Charlemagne has been an inspiration for other influential people throughout history. Two of these people are Napoleon Bonaparte and Adolf Hitler. They both had visions of ruling a unified Europe which is identical to Charlemagne’s idea. Although not as well known, Charlemagne was involved in the killing of many people which would clarify why Napoleon and Hitler were inspired by him yet didn’t exactly follow in his footsteps. The fact that these two men were provoked by Charlemagne’s leadership shows he was a successful ruler and a great inspiration despite being destructive.
By Emilee Woods
The Significance of Charlemagne
Charlemagne, also known as the “Father of Europe” deserves the winner of the Duncraig SHS most significant person in the middles ages award 2019 for his contributions he made at this time including the development of a version of the alphabet used today, being founder of the Holy Roman Empire as well as the encouragement of arts and education through medieval Europe.
Charlemagne was born on April 2, 242, his exact birthplace is unknown however historians have suggested Liege (Belgium) or Aachen (Germany). Son of Bertrada of Laon and Pepin the Short, Charlemagne grew up in a royal family. Little is known about his childhood and education, at an early age however being son of Pepin the short, ruler of the Coalingian empire and the golden ages of the franks, Charlemagne would be assumed to have practical training for leadership by participating in the political, social and military activates associated with his father’s court. From his early years it is shown that Charlemagne was a great believer of Christianity. “He cherished with the greatest fervor and devotion the principles of the Christian religion, which had been instilled into him from infancy.” – Einhard (Life of Charles the Great)
As the founder of the Holy Roman Empire Charlemagne made an incredible impact on those living throughout the 800s. He spent much of his time as ruler converting people to Christianity. Charlemagne had a close relationship with the church, at this time within Europe, conflict was spread over religious beliefs; Charlemagne and pope Adrien saw this as a way to unite Europe. The relationship between the two leaders worked a 25-year period. As pope, Adrian instructed priests and Catholics to obey Charlemagne, such as pay taxes and follow the law. In return Charlemagne, as ruler, instructed his people to listen to the pope about everything spiritual, one of these being how to live a good life and go to heaven. This structure of society worked throughout Adrian’s death in 795 CE. The relationship between the pope and Charlemagne shows us today the impact of those living in the 800 he had.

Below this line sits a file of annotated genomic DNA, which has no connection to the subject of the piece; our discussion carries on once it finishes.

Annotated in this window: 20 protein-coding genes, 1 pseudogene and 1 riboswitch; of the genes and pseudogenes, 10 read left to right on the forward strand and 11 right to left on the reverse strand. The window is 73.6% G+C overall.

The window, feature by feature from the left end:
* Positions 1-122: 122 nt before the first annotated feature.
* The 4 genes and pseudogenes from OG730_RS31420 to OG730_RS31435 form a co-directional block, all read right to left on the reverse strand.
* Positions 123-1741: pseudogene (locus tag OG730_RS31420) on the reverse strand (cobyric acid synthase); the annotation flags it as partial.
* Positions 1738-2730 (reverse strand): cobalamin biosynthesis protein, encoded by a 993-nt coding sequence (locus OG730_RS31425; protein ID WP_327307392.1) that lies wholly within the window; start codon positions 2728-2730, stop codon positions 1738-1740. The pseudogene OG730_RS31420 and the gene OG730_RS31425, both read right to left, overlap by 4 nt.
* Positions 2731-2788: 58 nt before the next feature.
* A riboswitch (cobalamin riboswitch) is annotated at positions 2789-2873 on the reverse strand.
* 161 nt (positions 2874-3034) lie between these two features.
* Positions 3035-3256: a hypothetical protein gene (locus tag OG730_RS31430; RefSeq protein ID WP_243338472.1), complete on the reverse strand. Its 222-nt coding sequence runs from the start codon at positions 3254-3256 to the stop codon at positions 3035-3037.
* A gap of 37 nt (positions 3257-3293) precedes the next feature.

Contributions towards Charlemagne society include the encouragement of arts and education, throughout Europe. This greatly impacted the lives of people living in this era, from peasants to nobles. Charlemagne made it his duty to spread education to everyone possible. “he was very active in aiding the poor and in that generosity.” These words are written from Einhard, nobleman, diplomat and advisor in Charlemagne’s service. Einhard also stated that “the king spent much time and labour with him studying rhetoric, dialectic and especially astronomy.” These statements from Einhard’s perspective inform us of Charlemagne’s qualities of being a generous and highly educated leader. Charlemagne greatly impacted those living throughout his role as leader.
Charlemagne has continued to impact todays life creating a new way of payment throughout his reign. As ruler Charlemagne would regularly collect taxes from nobles, then known as counter living off his land. In payment he created a new form of taxes. This new form of currency spread throughout Europe and the idea was supported and loved by everyone. This contribution to the society living through the 800 has continued today.